May 3, 2016
J. Bradford Hipps’s bright and large-souled first novel, “The Adventurist,” is set in the New South of gleaming office towers and tract houses and conference centers. This is where the region’s major cities, he writes, have “begun to except themselves from their soil’s bony history.”
His novel’s hero, Henry Hurt, is a programmer and an executive with a company called Cyber Systems. Henry is a droll and chivalrous if mild fellow who may remind some readers of Binx Bolling, the New Orleans stockbroker who is the protagonist of Walker Percy’s classic novel “The Moviegoer” (1961).
The slight resemblance is intentional. This novel begins with an epigraph from “The Moviegoer” (“Businessmen are our only metaphysicians”) and it shares some of that novel’s buoyant yet searching tone. But Mr. Hipps is his own writer, and he’s one to reckon with. He has grace and insight to spare.
“The Adventurist” is that relative rarity, a business novel that’s interested in what people get out of their work lives. Henry is no Babbitt; he is far from smug or vacuous; he is not a dupe. But he is good at what he does and takes pride in it. He is 34 and single and aware of “satisfactions like a thick wallet.”
Henry’s sister, an altruist who lives back home in Minneapolis, is convinced he is made for a higher purpose. He tells her: “The day I hold forth on digital security at a dinner party is the day I quit. What moves me to work is money’s comforts, yes, and also a community of smart, mostly efficient people; the sense of place that a good office gives.”
Credit: Alan Krathaus
He’s aware that, in admitting you crave money, “you set yourself up as a satirical creature.” He can live with that, for now, at any rate.
“The Adventurist” is about the small and then the large ways in which Henry’s life begins to fray. Cyber Systems has a bad quarter and may go under. He and other executives are forced to go on a barnstorming tour to drum up new business. His lack of efficiency at romance tortures him. His beloved father is in the early stages of dementia.
Mr. Hipps is as adept as a gifted playwright at setting a scene. Important moments in “The Adventurist” occur in airports and snowed-in hotel bars, where the electricity flickers. The author writes about these places with a casual vividness that put me in mind of Walter Kirn’s novel “Up in the Air.”
There are also indelible scenes at a strip club and a Nascar race. (Both outings bring Henry to something close to despair.) A stolen kiss occurs on a Ferris wheel. At the strip club, the men lined up along the catwalk remind him, bleakly, of Communion-takers at the altar rail. Henry views the Nascar race as an “imperial spectacle.” He observes how the “bright-painted sponsorships would shame coral fish.”
Mr. Hipps’s prose is reliably this crisp. A co-worker has “trouser creases sharp as the prow of a destroyer.” A man throws back his whiskey with “a quick pelican jerk of the neck.” An old man has a mouth that is “pinched in a sort of bitter embouchure, like a trumpeter.”
These kinds of observations are the buttons and clasps of this writer’s attire. The fabric of “The Adventurist” is made from Henry’s search for meaning and for life’s small raptures, what he calls “these little junkets into beauty.”
Throughout the novel Henry fights what he calls “the pall,” a sense of desperation that seeps in at an afternoon’s margins. He wards it off in small ways. (“The remedy is obvious: to the laptop. Metaphysical dislocation is no match for a to-do list.”) He can’t always keep it at bay.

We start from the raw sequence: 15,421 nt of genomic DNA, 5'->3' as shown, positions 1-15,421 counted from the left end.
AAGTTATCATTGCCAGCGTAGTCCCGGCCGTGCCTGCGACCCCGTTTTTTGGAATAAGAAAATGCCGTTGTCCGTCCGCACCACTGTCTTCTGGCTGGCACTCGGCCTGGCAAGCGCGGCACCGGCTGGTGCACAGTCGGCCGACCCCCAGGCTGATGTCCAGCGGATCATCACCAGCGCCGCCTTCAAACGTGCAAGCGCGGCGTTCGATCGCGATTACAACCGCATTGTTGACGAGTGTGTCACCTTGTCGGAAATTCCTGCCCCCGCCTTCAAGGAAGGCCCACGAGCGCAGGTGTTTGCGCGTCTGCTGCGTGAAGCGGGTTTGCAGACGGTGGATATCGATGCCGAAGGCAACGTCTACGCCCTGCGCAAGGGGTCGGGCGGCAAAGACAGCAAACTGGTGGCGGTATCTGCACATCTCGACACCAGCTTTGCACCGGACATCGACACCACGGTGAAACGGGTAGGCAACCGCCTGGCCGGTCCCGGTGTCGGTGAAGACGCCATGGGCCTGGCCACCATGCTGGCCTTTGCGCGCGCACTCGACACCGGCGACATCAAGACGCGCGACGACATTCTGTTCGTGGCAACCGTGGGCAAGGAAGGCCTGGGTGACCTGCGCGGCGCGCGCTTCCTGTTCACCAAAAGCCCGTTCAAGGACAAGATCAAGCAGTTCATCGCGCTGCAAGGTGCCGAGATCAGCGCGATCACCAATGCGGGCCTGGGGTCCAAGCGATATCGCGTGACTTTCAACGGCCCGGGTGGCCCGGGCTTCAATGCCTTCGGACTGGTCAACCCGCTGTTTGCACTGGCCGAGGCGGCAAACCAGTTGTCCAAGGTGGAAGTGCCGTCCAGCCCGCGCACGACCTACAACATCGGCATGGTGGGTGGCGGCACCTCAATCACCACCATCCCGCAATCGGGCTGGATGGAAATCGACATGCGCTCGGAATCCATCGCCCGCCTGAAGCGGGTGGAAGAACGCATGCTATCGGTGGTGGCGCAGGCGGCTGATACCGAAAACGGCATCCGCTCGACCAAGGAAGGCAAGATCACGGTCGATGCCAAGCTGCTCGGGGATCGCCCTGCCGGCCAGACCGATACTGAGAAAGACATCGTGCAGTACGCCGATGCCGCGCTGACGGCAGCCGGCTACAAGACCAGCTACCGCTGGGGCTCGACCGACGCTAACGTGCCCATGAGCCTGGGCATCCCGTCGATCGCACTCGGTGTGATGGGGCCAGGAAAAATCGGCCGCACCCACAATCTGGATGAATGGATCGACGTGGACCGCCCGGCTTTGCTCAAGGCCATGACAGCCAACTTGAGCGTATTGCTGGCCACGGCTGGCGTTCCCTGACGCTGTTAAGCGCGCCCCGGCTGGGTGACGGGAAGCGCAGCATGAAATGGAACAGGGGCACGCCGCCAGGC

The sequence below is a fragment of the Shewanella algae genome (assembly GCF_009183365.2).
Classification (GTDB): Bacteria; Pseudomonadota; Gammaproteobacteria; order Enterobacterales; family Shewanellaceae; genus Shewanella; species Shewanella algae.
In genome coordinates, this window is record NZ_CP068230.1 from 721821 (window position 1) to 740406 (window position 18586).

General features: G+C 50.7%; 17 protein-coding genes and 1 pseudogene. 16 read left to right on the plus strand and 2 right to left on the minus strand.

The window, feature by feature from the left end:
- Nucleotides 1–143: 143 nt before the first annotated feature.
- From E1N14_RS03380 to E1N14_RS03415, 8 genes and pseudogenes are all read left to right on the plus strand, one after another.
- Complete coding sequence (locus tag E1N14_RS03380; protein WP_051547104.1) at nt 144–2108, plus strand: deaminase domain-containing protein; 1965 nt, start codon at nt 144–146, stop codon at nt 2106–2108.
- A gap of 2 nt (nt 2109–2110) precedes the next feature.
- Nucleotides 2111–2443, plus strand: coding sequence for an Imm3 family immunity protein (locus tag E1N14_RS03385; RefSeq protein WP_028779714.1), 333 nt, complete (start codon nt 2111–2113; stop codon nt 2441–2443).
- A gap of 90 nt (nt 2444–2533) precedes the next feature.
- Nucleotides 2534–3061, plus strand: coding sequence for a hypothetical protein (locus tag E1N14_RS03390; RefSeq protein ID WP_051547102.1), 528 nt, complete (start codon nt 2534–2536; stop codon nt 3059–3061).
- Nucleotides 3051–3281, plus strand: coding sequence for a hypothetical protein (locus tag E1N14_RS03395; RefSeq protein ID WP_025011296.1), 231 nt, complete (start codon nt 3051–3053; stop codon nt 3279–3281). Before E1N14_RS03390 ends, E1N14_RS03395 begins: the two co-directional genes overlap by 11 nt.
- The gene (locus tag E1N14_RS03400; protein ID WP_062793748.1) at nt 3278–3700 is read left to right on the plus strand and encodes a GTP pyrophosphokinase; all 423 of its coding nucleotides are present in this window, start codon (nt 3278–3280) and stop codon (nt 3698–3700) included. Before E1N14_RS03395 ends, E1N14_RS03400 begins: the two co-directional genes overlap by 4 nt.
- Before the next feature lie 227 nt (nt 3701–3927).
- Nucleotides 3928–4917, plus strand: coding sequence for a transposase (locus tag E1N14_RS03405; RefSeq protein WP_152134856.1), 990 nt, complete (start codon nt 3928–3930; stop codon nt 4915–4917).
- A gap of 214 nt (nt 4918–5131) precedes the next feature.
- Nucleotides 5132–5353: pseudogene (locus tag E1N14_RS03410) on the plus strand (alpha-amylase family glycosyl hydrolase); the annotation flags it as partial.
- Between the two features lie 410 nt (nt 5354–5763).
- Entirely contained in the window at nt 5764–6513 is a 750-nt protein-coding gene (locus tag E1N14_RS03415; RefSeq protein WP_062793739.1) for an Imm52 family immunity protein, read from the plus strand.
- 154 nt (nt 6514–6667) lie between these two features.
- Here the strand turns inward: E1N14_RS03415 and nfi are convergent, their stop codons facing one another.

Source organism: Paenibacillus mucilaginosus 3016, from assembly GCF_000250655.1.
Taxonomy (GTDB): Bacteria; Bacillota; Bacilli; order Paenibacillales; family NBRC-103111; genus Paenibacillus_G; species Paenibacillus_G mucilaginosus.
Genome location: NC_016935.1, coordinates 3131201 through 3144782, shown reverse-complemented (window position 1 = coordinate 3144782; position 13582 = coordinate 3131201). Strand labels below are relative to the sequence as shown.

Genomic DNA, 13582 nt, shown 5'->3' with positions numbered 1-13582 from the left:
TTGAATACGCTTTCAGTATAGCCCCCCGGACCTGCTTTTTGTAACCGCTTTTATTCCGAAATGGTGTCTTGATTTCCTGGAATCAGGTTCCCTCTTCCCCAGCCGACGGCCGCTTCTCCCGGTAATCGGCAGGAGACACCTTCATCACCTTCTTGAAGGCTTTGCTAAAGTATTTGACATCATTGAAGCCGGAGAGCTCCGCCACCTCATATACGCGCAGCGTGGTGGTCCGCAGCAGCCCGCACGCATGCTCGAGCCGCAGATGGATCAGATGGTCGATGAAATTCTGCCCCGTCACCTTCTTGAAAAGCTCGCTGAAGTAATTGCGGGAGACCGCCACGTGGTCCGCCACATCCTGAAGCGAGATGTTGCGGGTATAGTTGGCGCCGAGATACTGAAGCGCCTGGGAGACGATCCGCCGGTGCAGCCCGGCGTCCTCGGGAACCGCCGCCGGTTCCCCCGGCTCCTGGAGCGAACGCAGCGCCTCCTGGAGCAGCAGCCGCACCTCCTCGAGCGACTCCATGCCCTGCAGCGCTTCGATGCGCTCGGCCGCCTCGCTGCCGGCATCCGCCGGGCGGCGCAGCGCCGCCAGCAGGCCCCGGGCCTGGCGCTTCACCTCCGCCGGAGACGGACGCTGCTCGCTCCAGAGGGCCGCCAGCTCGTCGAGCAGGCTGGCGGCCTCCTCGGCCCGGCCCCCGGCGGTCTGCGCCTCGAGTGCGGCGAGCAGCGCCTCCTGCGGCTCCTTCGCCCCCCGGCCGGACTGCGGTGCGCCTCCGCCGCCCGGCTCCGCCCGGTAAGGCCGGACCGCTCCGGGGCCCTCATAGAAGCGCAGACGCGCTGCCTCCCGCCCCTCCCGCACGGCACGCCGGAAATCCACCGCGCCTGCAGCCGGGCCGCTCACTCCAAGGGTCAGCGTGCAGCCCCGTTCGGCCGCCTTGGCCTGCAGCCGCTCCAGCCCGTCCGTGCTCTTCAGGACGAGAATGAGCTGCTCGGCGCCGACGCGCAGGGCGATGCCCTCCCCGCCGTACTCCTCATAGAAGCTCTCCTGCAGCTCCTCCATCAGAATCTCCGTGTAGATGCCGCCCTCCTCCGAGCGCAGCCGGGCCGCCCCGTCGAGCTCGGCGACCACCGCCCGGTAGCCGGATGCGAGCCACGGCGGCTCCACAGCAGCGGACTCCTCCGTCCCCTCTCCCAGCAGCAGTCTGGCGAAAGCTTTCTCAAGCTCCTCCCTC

He has given up on television because the final episode of a good series sends a ghostly wind through him. “The program ends, the darkness rises, and the strings play elegy for me, not them,” he says. “There is nothing left but to stab the remote and sit in the awful quiet.” The Midwesterner in Henry longs for a hearth; the electronic one has let him down.
He is aware, at the Nascar rally, that he does not fit in. Amid the rowdy tailgaters he feels on display, and not in a good way. About how others see him as a figure of derision and almost desire to hoot, he remarks: “No matter how liberal a person’s sentiments, how tolerant and unprejudiced his cardinal humors, he is glad to see the outcast, to know conclusively it is not him.”
There is drama in Henry’s attempts to maintain his equilibrium. There is yet more drama, genuine human stuff, in his awareness that many dozens of lives are in danger if he and the other executives can’t keep Cyber Systems afloat. People have families and mortgages; at least one is in the United States illegally and might get thrown out.
Henry has an outsider’s sense of the South, a sense that keeps his transistors alert. “I am forever being outflanked,” he sadly reports, “by Southern manners.” He envies a certain kind of confident Southern man, about whom he says: “His is a discerning shtick of which the Southerner is king: wicked-sounding but affectionate, droll, imperturbable above all.”
Who is Henry? He turns out to be a fool for love, among other things. He acquires a physical as well as an intellectual crush on a married co-worker. He adores the way that, in conversation, “a heartfelt obscenity, deployed just so, activated her pleasure centers like a neon sign.”
“The Adventurist” activated most of my cranial pleasure centers. It’s a brisk and polished and somehow very American novel. It moves confidently, that is, until it can no longer pretend to do so. It delivers to the reader internal wounds that will fail to clot.